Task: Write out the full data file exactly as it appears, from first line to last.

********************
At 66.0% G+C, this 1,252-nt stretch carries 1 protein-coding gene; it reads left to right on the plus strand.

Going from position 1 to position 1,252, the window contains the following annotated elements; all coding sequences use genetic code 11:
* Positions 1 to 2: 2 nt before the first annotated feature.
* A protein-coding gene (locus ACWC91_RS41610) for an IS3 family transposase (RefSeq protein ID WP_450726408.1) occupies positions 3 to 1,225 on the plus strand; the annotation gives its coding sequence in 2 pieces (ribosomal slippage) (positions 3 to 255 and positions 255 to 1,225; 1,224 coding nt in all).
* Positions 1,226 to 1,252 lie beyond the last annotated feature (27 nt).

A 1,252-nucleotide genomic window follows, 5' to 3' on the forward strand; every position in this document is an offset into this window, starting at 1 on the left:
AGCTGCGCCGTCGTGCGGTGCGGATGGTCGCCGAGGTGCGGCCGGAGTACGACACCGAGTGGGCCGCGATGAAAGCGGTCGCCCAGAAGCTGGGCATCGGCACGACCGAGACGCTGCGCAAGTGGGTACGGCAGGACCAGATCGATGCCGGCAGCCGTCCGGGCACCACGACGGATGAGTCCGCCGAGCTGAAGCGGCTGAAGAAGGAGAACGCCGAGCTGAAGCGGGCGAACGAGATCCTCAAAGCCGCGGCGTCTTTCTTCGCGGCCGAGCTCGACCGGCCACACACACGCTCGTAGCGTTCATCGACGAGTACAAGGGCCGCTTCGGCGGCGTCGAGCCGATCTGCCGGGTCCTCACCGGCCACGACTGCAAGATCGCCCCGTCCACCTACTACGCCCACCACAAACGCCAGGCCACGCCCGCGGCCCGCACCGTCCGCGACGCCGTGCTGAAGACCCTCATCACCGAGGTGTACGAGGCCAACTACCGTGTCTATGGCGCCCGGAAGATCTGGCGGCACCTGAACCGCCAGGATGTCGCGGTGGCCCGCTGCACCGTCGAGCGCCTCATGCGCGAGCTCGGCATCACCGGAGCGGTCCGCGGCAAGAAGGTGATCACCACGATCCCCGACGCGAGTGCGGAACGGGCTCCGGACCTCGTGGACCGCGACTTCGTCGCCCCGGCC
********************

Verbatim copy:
At 66.0% G+C, this 1,252-nt stretch carries 1 protein-coding gene; it reads left to right on the plus strand.

Going from position 1 to position 1,252, the window contains the following annotated elements; all coding sequences use genetic code 11:
* Positions 1 to 2: 2 nt before the first annotated feature.
* A protein-coding gene (locus ACWC91_RS41610) for an IS3 family transposase (RefSeq protein ID WP_450726408.1) occupies positions 3 to 1,225 on the plus strand; the annotation gives its coding sequence in 2 pieces (ribosomal slippage) (positions 3 to 255 and positions 255 to 1,225; 1,224 coding nt in all).
* Positions 1,226 to 1,252 lie beyond the last annotated feature (27 nt).

A 1,252-nucleotide genomic window follows, 5' to 3' on the forward strand; every position in this document is an offset into this window, starting at 1 on the left:
AGCTGCGCCGTCGTGCGGTGCGGATGGTCGCCGAGGTGCGGCCGGAGTACGACACCGAGTGGGCCGCGATGAAAGCGGTCGCCCAGAAGCTGGGCATCGGCACGACCGAGACGCTGCGCAAGTGGGTACGGCAGGACCAGATCGATGCCGGCAGCCGTCCGGGCACCACGACGGATGAGTCCGCCGAGCTGAAGCGGCTGAAGAAGGAGAACGCCGAGCTGAAGCGGGCGAACGAGATCCTCAAAGCCGCGGCGTCTTTCTTCGCGGCCGAGCTCGACCGGCCACACACACGCTCGTAGCGTTCATCGACGAGTACAAGGGCCGCTTCGGCGGCGTCGAGCCGATCTGCCGGGTCCTCACCGGCCACGACTGCAAGATCGCCCCGTCCACCTACTACGCCCACCACAAACGCCAGGCCACGCCCGCGGCCCGCACCGTCCGCGACGCCGTGCTGAAGACCCTCATCACCGAGGTGTACGAGGCCAACTACCGTGTCTATGGCGCCCGGAAGATCTGGCGGCACCTGAACCGCCAGGATGTCGCGGTGGCCCGCTGCACCGTCGAGCGCCTCATGCGCGAGCTCGGCATCACCGGAGCGGTCCGCGGCAAGAAGGTGATCACCACGATCCCCGACGCGAGTGCGGAACGGGCTCCGGACCTCGTGGACCGCGACTTCGTCGCCCCGGCC